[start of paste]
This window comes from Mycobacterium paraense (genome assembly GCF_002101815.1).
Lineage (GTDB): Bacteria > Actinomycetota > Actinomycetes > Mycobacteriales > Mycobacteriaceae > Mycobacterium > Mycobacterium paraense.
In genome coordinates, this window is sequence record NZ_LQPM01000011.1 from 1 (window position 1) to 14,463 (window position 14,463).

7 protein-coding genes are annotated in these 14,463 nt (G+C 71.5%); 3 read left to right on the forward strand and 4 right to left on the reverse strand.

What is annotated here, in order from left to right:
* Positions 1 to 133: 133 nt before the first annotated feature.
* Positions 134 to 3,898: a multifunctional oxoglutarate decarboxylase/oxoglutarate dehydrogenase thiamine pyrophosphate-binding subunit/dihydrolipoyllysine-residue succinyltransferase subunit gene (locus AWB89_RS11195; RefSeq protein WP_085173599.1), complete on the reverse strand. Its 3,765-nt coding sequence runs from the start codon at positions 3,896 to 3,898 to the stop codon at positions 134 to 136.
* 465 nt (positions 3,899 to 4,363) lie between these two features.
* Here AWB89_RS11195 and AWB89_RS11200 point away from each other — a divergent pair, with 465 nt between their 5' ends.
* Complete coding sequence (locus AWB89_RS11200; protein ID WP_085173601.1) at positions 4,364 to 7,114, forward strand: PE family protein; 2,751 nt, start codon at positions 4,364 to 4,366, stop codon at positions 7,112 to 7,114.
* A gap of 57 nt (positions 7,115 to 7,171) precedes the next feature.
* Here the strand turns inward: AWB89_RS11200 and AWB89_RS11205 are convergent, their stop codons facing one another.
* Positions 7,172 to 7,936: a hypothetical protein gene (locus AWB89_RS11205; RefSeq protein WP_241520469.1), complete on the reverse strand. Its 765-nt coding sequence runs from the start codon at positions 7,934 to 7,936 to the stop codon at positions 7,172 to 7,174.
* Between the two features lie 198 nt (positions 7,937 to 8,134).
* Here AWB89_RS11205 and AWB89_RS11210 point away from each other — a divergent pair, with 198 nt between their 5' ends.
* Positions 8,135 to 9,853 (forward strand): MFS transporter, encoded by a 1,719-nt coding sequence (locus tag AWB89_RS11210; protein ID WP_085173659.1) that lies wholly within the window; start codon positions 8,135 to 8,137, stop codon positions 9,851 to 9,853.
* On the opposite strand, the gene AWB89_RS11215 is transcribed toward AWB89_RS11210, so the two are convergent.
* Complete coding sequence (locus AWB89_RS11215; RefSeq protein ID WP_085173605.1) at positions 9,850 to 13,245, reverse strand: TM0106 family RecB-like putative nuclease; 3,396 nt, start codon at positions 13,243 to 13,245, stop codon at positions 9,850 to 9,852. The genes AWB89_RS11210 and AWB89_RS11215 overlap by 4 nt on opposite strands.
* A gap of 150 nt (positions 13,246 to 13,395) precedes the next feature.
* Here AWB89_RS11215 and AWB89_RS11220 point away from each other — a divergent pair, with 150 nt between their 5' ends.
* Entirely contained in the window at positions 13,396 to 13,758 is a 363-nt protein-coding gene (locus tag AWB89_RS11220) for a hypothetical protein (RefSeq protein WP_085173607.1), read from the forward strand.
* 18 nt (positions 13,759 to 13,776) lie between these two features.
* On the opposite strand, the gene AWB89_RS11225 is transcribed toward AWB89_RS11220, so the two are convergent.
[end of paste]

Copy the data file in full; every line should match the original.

This window comes from Mycobacterium paraense (genome assembly GCF_002101815.1).
Lineage (GTDB): Bacteria > Actinomycetota > Actinomycetes > Mycobacteriales > Mycobacteriaceae > Mycobacterium > Mycobacterium paraense.
In genome coordinates, this window is sequence record NZ_LQPM01000011.1 from 1 (window position 1) to 14,463 (window position 14,463).

7 protein-coding genes are annotated in these 14,463 nt (G+C 71.5%); 3 read left to right on the forward strand and 4 right to left on the reverse strand.

What is annotated here, in order from left to right:
* Positions 1 to 133: 133 nt before the first annotated feature.
* Positions 134 to 3,898: a multifunctional oxoglutarate decarboxylase/oxoglutarate dehydrogenase thiamine pyrophosphate-binding subunit/dihydrolipoyllysine-residue succinyltransferase subunit gene (locus AWB89_RS11195; RefSeq protein WP_085173599.1), complete on the reverse strand. Its 3,765-nt coding sequence runs from the start codon at positions 3,896 to 3,898 to the stop codon at positions 134 to 136.
* 465 nt (positions 3,899 to 4,363) lie between these two features.
* Here AWB89_RS11195 and AWB89_RS11200 point away from each other — a divergent pair, with 465 nt between their 5' ends.
* Complete coding sequence (locus AWB89_RS11200; protein ID WP_085173601.1) at positions 4,364 to 7,114, forward strand: PE family protein; 2,751 nt, start codon at positions 4,364 to 4,366, stop codon at positions 7,112 to 7,114.
* A gap of 57 nt (positions 7,115 to 7,171) precedes the next feature.
* Here the strand turns inward: AWB89_RS11200 and AWB89_RS11205 are convergent, their stop codons facing one another.
* Positions 7,172 to 7,936: a hypothetical protein gene (locus AWB89_RS11205; RefSeq protein WP_241520469.1), complete on the reverse strand. Its 765-nt coding sequence runs from the start codon at positions 7,934 to 7,936 to the stop codon at positions 7,172 to 7,174.
* Between the two features lie 198 nt (positions 7,937 to 8,134).
* Here AWB89_RS11205 and AWB89_RS11210 point away from each other — a divergent pair, with 198 nt between their 5' ends.
* Positions 8,135 to 9,853 (forward strand): MFS transporter, encoded by a 1,719-nt coding sequence (locus tag AWB89_RS11210; protein ID WP_085173659.1) that lies wholly within the window; start codon positions 8,135 to 8,137, stop codon positions 9,851 to 9,853.
* On the opposite strand, the gene AWB89_RS11215 is transcribed toward AWB89_RS11210, so the two are convergent.
* Complete coding sequence (locus AWB89_RS11215; RefSeq protein ID WP_085173605.1) at positions 9,850 to 13,245, reverse strand: TM0106 family RecB-like putative nuclease; 3,396 nt, start codon at positions 13,243 to 13,245, stop codon at positions 9,850 to 9,852. The genes AWB89_RS11210 and AWB89_RS11215 overlap by 4 nt on opposite strands.
* A gap of 150 nt (positions 13,246 to 13,395) precedes the next feature.
* Here AWB89_RS11215 and AWB89_RS11220 point away from each other — a divergent pair, with 150 nt between their 5' ends.
* Entirely contained in the window at positions 13,396 to 13,758 is a 363-nt protein-coding gene (locus tag AWB89_RS11220) for a hypothetical protein (RefSeq protein WP_085173607.1), read from the forward strand.
* 18 nt (positions 13,759 to 13,776) lie between these two features.
* On the opposite strand, the gene AWB89_RS11225 is transcribed toward AWB89_RS11220, so the two are convergent.